Spider-Man: Homecoming didn’t quite sit well with me. I thoroughly enjoyed the Vulture story origin which it used to link the introduction of Spider-Man into the MCU in such a clever and natural way. Tom Holland also made a good Peter Parker but other casting choices made him look too small and reliant on non-spidey things. The comedy also didn’t quite feel right, probably because I am no longer a 13-year-old boy. It just felt like yet another origin story (even though it missed him getting powers) which got weirdly side-tracked into a spandexy teen high school comedy.
Spider-Man: Far from Home sadly continues in this vain. Despite all the avenging that Spider-Man has done since his last solo outing he still remains in teen angst. He is unsure of his powers, his place in the world, his role and superhero identity. While FFH does address the “The Decimation” it glosses over the logistical and emotional nightmare of people being returned to the exact same place they left 5 years earlier. Millions crossing the road or taking journeys in cars, trains or planes would have been tragically killed upon their return but don’t let logic and narrative get in the way of Marvel’s new teen comedy.
Its’ clear that the filmmakers wanted some scenes in FFH put in there for homage and fan service. Let’s have Peter Parker looking like Tony Stark multiple times to show the evolution, homage and role modelling. Let’s show the kiss with MJ, as well as the swinging of her thru New York which is now as overused now as a Clark and Lois flight scene. The thing is Spider-Man, isn’t Tony Stark, nor should it be the entire direction for him.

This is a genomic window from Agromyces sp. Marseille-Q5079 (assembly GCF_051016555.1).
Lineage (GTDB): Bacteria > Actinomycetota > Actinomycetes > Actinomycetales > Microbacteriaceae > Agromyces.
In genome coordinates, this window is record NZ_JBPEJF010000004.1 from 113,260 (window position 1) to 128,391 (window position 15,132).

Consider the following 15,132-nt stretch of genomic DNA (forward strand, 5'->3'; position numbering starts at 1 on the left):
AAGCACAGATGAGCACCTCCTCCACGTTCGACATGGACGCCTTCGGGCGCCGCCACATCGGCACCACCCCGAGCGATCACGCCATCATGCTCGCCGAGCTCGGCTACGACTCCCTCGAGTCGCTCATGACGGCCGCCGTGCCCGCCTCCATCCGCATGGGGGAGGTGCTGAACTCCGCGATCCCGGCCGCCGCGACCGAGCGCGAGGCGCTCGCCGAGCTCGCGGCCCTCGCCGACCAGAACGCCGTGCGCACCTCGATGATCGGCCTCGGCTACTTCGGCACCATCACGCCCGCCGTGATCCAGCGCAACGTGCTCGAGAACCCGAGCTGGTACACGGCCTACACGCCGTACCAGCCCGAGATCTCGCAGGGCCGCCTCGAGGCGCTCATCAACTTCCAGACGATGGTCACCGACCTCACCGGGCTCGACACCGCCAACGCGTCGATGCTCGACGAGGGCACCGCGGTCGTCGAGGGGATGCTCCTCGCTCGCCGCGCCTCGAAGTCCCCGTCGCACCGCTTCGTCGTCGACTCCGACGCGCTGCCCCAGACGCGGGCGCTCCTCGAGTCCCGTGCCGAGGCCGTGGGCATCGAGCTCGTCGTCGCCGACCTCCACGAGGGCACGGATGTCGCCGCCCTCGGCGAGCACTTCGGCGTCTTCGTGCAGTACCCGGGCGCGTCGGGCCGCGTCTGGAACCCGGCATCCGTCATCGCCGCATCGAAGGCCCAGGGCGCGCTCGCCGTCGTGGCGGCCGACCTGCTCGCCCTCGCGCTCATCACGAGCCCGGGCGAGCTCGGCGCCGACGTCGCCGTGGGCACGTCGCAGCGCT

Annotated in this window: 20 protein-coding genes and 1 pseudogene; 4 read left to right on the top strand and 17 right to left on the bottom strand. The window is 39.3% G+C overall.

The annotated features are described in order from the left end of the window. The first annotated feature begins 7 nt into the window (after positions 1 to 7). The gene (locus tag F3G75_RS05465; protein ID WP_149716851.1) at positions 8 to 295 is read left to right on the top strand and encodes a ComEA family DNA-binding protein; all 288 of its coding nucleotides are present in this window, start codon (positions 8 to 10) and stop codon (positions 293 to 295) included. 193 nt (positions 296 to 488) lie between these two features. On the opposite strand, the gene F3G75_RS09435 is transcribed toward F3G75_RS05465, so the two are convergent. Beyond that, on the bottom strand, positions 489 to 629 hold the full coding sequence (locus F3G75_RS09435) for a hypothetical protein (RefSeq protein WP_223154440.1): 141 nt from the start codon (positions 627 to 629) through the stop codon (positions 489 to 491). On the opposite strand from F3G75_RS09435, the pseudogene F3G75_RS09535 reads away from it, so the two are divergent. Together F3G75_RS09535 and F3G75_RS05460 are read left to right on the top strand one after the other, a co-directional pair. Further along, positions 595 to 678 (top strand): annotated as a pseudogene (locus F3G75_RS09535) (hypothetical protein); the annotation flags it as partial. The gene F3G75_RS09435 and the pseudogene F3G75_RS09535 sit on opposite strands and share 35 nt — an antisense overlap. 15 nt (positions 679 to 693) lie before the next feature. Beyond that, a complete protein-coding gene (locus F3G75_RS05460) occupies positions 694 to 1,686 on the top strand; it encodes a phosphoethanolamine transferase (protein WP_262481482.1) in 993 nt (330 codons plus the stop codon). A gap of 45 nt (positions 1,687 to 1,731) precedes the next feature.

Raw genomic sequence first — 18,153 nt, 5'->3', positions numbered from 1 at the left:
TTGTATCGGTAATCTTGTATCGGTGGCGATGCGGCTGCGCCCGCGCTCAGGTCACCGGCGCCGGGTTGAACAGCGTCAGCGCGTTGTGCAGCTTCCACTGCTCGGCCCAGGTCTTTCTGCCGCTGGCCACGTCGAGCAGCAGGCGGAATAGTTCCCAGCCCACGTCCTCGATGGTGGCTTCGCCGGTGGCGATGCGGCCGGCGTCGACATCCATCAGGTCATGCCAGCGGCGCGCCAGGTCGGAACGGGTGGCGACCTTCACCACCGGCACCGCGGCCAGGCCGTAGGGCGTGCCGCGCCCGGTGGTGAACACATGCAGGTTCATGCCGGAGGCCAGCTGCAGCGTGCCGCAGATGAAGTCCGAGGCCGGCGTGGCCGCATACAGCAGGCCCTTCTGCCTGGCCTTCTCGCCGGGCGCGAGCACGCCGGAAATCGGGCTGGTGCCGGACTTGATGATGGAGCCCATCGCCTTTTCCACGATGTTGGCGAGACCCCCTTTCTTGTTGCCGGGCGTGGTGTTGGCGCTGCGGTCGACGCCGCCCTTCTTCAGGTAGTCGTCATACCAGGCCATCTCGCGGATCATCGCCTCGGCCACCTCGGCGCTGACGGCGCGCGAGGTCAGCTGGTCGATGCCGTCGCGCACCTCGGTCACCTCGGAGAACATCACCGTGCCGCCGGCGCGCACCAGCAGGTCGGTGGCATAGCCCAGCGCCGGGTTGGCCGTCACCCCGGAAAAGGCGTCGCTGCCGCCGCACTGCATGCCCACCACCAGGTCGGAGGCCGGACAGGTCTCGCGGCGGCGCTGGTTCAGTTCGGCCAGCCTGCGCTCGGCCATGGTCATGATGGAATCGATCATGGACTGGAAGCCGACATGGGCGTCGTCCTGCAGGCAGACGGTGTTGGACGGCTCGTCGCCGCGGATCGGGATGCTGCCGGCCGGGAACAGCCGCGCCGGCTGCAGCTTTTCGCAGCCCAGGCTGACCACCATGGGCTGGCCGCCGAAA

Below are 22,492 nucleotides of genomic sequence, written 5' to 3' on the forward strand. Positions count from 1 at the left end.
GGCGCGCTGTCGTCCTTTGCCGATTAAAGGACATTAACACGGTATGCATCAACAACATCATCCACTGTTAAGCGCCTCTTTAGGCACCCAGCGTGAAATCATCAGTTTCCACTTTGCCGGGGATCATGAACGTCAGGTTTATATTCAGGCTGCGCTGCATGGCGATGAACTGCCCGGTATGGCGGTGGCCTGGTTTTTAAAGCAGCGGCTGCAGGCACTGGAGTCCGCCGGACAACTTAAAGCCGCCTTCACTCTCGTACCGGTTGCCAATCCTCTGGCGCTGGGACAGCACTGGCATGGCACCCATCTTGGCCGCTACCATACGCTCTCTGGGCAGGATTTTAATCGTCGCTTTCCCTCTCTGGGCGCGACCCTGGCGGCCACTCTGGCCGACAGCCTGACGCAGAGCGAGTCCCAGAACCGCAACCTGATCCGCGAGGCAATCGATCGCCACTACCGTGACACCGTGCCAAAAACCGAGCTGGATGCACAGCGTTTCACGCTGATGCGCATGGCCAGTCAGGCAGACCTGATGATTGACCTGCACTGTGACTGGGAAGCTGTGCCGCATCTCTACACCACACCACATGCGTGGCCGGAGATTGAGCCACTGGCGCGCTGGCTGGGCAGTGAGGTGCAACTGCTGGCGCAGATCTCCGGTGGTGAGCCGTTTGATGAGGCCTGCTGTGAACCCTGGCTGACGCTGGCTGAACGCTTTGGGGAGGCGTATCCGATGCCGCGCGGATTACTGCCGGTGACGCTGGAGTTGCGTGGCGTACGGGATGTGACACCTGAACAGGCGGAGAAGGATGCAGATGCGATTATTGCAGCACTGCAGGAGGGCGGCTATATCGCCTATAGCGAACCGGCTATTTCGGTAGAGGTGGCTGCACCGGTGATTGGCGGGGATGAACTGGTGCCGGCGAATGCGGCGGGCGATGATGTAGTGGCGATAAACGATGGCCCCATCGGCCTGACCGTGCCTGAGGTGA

While the not-so surprising twist in FFH was well done and the character motivations explained, it just felt like after two Spider-Man films we are seeing the same thing – tech Spider-Man versus other tech villains.
If you put anyone in a Stark suit, they should be a capable hero. This over reliance in FFH on Tony Stark’s tech involvement, whether via Happy, E.I.D.I.T.H or simply the spider-suits, seems worn out and lazy writing. Villains use tech, so therefore Spider-Man must use tech. Despite an array of villains in the Spider-verse we have the classic Marvel movie problem; the villain is usually a copy of the hero. It’s lazy. For me Marvel have got complacent, or simply don’t know where they are heading. The best solo movie they have released over the last 2 years was Ant-Man and The Wasp which is so very strangely under-rated.
Spider-Man should be relying on his wits, using different webbings, strategy, tingle powers and agility to actually fight bad guys. Looking back, you wonder why he doesn’t in the first act of FFH but then you realise that it would have given the entire game away. Although the film has action, it isn’t Spidey at his best. What is needed is far less of the repeated teen comedy show and more of the action that makes superhero films enjoyable. FFH is full of far too much forced comedy, notably where the teachers take it in turns to produce one liners for giggles.
I like Holland’s take on Spider-Man but it can’t carry on with this Stark tech reliant teen, who has no confidence in his own abilities. Are you telling me that there is only one interface for E.I.D.I.T.H via a pair of glasses? You are telling me that a multi-billion-dollar defence and monitoring network has one interface that Pepper or Happy couldn’t have disabled via a back door, or that Peter wouldn’t ask even in passing if they could?
I enjoyed FFH, I really did, but the more I think about it the more I didn’t. The more I think about it the lazier I find it. Its full of good stuff don’t get me wrong. Jake Gyllenhaal is good, Holland is good, the story is OKish despite its similarity to the first but the whole thing is just so forgettable. It’s just not unique or original and I fear the only thing it will be remembered for is Night Monkey references and the end credits.
Far from good but far from bad.You can click here to buy Spider-Man: Far From Home from Amazon.